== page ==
Third Circuit Court


The Third Circuit Court Diversity, Equity, and Inclusion Team’s Mission: "We appreciate our common connection and respect our diverse and unique human experiences. We move forward as an inclusive organization as we provide accessible and equal justice."

The Court’s Diversity, Equity, and Inclusion Team strives to ensure the values of its diverse bench, staff, and court users are acknowledged and reflected in our delivery of service as well as our work environment.

In that spirit, the team creates and shares a monthly list of various holidays and observations along with some celebration suggestions. We invite our work community and the community at large to contribute.

We all should know that diversity makes for a rich tapestry, and we all must understand that all the threads of the tapestry are equal in value no matter what their color.” – Maya Angelou

MAY 2024


Month-long observances:

ALS Awareness Month

Asian American and Pacific Islander Heritage Month

Better Sleep Month

Jewish American Heritage Month

Mental Health Awareness Month

National Foster Care Month


Week-long observances:

May 5 – 11: National Pet Week

May 6 – 10: Teacher Appreciation Week

May 6 – 12: Children’s Book Week and National Nurses Week

May 13 – 19: National Stuttering Awareness Week

May 15 – 21: National Vegetarian Week


May 1 – May Day

May 1 – National Interpreter Appreciation Day

May 2 – National Brothers and Sisters Day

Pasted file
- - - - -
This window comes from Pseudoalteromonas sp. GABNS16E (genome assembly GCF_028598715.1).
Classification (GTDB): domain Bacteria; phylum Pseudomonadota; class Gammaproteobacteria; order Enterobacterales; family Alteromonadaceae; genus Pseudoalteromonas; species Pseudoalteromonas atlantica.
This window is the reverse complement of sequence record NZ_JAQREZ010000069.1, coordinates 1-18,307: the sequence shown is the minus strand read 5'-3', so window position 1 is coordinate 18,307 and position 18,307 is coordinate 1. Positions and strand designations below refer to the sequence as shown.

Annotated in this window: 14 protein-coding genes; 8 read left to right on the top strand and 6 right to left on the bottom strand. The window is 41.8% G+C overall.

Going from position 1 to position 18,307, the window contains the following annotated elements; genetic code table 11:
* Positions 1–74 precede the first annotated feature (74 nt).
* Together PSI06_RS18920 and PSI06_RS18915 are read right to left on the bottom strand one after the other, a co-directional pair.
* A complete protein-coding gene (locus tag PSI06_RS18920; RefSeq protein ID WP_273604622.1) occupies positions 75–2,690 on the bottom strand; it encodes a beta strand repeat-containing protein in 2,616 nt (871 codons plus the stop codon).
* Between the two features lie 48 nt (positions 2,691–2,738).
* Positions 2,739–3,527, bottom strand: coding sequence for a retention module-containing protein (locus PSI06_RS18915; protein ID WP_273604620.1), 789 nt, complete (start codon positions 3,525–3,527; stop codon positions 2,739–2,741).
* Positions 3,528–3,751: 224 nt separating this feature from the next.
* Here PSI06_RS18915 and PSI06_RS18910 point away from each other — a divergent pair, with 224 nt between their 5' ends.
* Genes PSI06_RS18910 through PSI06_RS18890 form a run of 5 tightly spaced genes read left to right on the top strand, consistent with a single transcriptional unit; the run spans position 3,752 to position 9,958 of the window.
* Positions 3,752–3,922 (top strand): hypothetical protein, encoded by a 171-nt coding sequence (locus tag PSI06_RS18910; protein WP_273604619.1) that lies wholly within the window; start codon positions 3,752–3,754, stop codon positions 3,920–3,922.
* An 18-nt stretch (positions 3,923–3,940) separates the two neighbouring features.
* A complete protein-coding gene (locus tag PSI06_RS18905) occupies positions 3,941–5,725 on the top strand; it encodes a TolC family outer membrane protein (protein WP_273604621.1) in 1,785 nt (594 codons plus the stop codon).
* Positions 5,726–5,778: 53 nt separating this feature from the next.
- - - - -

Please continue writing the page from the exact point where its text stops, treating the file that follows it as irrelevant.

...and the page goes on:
May 5 – Cinco de Mayo

May 6 – National Nurses Day

May 7 – National Teacher Appreciation Day

May 7 – National Foster Care Day

May 9 – National Children’s Mental Health Awareness Day

May 12 – Mother’s Day

May 12 – National Mental Health Provider Appreciation Day

May 17 – International Day Against Homophobia, Transphobia, and Biphobia

May 17 – Malcolm X Day

May 18 – Armed Forces Day

May 19 – Stepmother’s Day

May 20 – National Women in Aerospace Day

May 20 – National Rescue Dog Day

May 21 – World Meditation Day

May 21 – Pesach Sheni (evening of May 21 to nightfall on May 22)

May 25 – National Missing Children’s Day

May 27 – Memorial Day





Started in 1988, the U.S. government has issued annual proclamations in recognition of National Foster Care Month, celebrated in May, to show appreciation and gratitude to foster parents across the nation. Foster care intends to provide a safe environment for children and youth who

temporarily cannot live with their families. Foster care is a part of the constellation of services provided to children and families by the Children’s Bureau, Administration for Children and

Families, U.S. Department of Health and Human Services.

How to Observe National Foster Care Month:


1. Spread the Word – educate people on the importance of the foster care system and how

much good it does for our nation’s youth. Get people to donate or consider foster care if

they have the means. The more eyes it reaches, the bigger chance you have at making a difference. Use the hashtag #DareToCare.


2. Donate to a Foster Care Fund – there are lots of places you can donate to, to get children

and youth out of a potentially harmful situation. Search for your local foster care services

and offer a donation today!


3. Wear Your Support – order official National Foster Care Month pins and ribbons from FosterClub. Some people also wear light blue shirts.